From sweeping commitments to tangible progress, companies in the Nordics lead in sustainability management. This group of Northern European countries has dominated our performance rankings, and Norway has outflanked all.
This blog builds on insights from our latest Index report, which analyzed more than 100,000 sustainability ratings from 2018 to 2022.
With their long-term focus, a leading clean-energy system, and environmentally and socially conscious consumers, Nordic countries are uniquely positioned to move fast and establish themselves as global leaders in sustainability. Much of what is needed to scale is already there, ready to be put to work.
So how do the local companies build on this position of strength to drive positive change? We’re looking at over 100,000 EcoVadis scorecards from 2018 to 2022 to see how more than 1,600 Nordic companies on the list compare to the global and European average in terms of moving along the performance curve.
Ahead of the Game, Norway Moving to the Top
Companies in the Nordics (Finland, Norway and Sweden) account for 3% of assessments in 2022 and approximately a quarter of them have been rated “Advanced.” 65% scored within the “Good” threshold of the EcoVadis 0-100 performance scale. Of the remaining companies, all performed at the “Partial” level leaving the “Insufficient” category empty.
In the last year, the typical company from those countries scored 57.4 – 2.4 and 7.1 points higher than European and global averages, respectively. Companies there move quickly relative to peers from other countries. Even if the rest of Europe is holding its course, the Nordics are stepping up, having made impressive gains during the 2018-2022 timeframe. Norway, falling below Europe’s average at one point, massively improved against the 2018 baseline (+9.4) and is now listed as the top-performing country (59.4).
Ranking second globally in 2022 with an overall average of 59.2, Finland lost ground over the past year (-0.5), despite decent progress since 2018 (+5.0). The second runner-up, Sweden (57.7), is now closely followed by France (57.6).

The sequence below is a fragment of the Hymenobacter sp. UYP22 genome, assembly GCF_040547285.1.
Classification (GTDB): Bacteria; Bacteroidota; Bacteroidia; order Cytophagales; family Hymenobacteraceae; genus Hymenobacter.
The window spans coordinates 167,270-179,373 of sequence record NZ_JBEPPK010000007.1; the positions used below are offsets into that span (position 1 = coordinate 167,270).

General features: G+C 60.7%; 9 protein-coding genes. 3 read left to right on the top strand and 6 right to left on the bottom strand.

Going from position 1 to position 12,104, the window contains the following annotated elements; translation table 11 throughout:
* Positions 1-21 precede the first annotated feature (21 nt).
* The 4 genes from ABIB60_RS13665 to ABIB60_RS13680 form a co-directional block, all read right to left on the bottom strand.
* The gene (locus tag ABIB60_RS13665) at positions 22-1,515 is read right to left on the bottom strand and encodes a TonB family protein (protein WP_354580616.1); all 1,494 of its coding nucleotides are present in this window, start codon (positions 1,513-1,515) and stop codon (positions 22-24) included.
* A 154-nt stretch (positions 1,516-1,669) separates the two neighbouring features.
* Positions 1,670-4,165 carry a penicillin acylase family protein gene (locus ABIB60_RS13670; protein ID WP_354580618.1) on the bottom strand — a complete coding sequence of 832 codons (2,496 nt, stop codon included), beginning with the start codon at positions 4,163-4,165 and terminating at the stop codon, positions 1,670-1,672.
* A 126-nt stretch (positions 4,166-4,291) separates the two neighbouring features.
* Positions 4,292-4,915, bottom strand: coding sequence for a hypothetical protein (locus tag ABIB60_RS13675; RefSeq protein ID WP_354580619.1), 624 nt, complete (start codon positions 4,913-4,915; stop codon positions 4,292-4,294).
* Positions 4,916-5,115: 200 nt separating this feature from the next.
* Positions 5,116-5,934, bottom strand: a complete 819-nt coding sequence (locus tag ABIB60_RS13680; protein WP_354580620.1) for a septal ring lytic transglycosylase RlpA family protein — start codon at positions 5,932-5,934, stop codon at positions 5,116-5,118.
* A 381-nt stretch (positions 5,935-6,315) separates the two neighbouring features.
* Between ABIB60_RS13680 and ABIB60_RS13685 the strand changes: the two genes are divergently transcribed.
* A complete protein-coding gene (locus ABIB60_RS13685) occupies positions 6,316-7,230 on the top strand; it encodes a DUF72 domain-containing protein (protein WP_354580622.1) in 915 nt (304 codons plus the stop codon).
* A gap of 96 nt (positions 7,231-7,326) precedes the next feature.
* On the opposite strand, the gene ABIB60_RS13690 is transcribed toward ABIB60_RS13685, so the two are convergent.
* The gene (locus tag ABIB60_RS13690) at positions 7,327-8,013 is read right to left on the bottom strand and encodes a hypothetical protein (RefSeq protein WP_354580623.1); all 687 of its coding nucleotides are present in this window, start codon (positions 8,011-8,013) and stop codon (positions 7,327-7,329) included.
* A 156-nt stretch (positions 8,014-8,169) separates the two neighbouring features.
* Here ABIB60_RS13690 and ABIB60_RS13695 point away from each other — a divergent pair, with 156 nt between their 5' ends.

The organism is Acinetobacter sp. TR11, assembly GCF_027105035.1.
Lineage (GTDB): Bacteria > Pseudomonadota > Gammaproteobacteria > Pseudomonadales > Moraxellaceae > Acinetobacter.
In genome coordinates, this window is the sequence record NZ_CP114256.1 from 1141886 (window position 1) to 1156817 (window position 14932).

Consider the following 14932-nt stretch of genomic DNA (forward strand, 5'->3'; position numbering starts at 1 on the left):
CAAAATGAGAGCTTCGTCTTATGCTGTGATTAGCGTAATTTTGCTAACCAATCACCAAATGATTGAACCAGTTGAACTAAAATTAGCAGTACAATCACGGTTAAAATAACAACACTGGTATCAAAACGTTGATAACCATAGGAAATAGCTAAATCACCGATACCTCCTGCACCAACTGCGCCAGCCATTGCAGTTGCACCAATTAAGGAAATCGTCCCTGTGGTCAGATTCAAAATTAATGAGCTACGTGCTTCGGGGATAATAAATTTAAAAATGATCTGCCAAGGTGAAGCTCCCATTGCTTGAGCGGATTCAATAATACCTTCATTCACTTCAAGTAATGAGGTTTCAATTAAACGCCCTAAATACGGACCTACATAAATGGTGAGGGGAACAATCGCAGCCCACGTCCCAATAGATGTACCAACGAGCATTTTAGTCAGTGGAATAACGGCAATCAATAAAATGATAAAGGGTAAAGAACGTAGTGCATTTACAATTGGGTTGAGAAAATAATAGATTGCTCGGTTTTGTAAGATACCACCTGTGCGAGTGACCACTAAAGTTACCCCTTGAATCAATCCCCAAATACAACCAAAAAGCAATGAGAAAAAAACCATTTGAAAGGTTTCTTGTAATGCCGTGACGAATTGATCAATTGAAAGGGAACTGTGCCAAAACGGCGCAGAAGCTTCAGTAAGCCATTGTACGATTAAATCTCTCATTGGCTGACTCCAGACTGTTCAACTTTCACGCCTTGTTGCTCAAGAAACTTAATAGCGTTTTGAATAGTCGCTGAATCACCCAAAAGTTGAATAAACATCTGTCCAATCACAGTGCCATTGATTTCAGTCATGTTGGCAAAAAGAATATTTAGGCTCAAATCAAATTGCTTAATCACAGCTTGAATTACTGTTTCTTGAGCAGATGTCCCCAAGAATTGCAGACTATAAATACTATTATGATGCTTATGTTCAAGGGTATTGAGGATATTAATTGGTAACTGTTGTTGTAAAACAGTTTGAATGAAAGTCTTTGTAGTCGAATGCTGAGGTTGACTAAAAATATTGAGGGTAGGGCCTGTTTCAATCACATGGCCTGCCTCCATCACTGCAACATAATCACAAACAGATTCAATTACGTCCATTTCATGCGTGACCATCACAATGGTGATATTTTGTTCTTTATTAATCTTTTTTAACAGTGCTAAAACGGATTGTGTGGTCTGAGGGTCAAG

Overall score evolution (2018-2022)
Large companies (1,000+ employees) in Finland and Sweden saw their average drop marginally in 2022 (-0.6 and -0.2), unlike their peers in Norway (+10.0). Still, this group of companies in all three countries outperforms small (25-99 employees) and medium-sized enterprises (100-999 employees) by some margin. That’s an exception to the global trend where SMEs typically score higher than their larger counterparts.
The Nordics: Average score by company size (2018-2022)
Environment Remains a Bright Spot
A company’s overall score is determined by its performance across four sustainability themes: Environment, Labor & Human Rights, Ethics and Sustainable Procurement. Of these themes, Nordic companies are most mature on Environment, having improved to 60.1 in 2022. Large companies scored particularly well on this theme in the past year (67.2), averaging above the 65-point threshold that indicates Advanced performance.
Environment has long been a bright spot for Nordic companies, though there are recent signs of regression – for all but Norway. Since 2021, Sweden’s progress on this theme has stalled and the average for companies in Finland dropped by 0.9 points. Still, the three countries are the only ones ranking above the 60-point mark on this theme. In 2022, Finland placed first globally with an average of 62.4 on this theme, followed by Norway (61.9) and Sweden (60.6).